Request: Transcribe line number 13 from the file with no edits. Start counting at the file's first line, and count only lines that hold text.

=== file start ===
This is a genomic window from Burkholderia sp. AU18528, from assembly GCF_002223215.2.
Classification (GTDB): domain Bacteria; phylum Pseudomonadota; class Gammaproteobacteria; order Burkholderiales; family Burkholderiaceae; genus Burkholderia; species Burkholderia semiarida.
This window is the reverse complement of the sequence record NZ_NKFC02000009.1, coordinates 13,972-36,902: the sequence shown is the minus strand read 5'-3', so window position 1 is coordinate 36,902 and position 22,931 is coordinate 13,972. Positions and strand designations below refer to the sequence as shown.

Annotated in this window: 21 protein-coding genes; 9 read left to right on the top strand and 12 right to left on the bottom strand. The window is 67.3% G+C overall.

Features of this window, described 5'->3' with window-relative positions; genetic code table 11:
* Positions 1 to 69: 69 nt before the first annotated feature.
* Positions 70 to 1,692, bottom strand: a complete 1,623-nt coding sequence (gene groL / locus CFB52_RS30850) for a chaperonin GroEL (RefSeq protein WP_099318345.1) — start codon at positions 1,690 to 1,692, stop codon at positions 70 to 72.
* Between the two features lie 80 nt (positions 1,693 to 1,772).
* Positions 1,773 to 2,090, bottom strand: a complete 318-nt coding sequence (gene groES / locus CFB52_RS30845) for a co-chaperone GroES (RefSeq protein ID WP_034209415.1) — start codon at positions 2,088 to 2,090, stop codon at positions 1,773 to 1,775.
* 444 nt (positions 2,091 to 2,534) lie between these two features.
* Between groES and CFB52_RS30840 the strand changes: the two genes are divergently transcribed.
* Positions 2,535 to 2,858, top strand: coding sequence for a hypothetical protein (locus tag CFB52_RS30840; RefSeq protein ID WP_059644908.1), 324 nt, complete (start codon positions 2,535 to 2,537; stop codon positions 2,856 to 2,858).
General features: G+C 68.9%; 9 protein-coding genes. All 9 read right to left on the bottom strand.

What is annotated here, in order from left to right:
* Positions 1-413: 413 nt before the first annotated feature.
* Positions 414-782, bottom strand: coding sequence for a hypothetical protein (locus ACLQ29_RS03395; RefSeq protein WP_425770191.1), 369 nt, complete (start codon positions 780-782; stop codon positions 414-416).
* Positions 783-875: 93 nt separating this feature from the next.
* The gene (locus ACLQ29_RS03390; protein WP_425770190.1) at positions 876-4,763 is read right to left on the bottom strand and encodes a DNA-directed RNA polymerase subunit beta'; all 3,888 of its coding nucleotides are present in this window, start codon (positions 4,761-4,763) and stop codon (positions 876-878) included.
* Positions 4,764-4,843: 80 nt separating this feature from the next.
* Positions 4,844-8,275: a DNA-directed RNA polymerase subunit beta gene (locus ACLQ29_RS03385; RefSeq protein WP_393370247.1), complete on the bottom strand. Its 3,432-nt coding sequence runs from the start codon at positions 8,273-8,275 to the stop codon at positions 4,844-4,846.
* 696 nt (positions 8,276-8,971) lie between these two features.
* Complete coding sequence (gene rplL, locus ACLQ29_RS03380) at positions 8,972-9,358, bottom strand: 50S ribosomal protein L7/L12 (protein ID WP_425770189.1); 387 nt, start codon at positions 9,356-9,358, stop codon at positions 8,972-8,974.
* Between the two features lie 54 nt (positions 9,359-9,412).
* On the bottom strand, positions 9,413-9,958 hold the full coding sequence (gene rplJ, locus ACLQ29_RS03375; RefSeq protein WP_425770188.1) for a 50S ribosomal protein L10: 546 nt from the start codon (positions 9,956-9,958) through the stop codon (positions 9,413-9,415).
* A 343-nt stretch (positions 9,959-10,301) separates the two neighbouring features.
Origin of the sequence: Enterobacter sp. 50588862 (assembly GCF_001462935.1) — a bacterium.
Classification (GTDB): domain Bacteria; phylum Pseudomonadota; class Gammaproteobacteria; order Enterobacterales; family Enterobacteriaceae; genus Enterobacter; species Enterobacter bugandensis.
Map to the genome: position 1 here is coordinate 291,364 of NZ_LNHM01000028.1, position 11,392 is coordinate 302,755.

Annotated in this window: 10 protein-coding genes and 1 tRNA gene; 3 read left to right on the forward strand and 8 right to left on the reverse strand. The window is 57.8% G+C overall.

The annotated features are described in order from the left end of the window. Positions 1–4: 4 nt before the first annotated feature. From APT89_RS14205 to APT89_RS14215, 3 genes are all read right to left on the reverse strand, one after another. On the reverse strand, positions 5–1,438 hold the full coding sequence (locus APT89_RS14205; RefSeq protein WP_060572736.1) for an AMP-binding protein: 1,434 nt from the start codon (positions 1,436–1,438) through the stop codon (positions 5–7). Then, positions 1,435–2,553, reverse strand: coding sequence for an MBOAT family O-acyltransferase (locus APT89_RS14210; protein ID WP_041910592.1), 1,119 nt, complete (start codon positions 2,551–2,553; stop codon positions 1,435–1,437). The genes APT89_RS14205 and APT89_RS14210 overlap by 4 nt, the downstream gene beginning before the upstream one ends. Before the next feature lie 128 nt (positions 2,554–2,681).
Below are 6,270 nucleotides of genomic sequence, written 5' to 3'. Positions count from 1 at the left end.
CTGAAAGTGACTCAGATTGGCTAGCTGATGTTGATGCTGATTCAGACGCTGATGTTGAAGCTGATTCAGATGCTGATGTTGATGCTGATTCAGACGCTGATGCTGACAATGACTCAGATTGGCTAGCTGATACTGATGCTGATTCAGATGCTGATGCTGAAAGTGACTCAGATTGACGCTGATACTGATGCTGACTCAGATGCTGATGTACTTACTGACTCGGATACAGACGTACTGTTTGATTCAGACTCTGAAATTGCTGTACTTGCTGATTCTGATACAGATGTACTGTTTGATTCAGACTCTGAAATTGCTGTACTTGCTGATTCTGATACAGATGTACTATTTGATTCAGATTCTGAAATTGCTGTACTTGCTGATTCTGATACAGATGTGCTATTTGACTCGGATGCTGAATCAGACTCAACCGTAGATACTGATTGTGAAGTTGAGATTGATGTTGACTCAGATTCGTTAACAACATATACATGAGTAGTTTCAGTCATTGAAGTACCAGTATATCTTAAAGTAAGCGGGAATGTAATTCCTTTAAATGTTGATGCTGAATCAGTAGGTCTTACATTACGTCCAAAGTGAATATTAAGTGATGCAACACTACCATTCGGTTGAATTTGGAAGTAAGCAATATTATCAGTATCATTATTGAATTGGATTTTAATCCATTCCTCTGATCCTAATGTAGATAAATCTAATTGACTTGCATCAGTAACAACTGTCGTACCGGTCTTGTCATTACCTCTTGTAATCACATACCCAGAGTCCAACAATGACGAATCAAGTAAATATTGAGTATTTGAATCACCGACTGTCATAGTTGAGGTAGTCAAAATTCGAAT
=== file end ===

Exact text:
General features: G+C 68.9%; 9 protein-coding genes. All 9 read right to left on the bottom strand.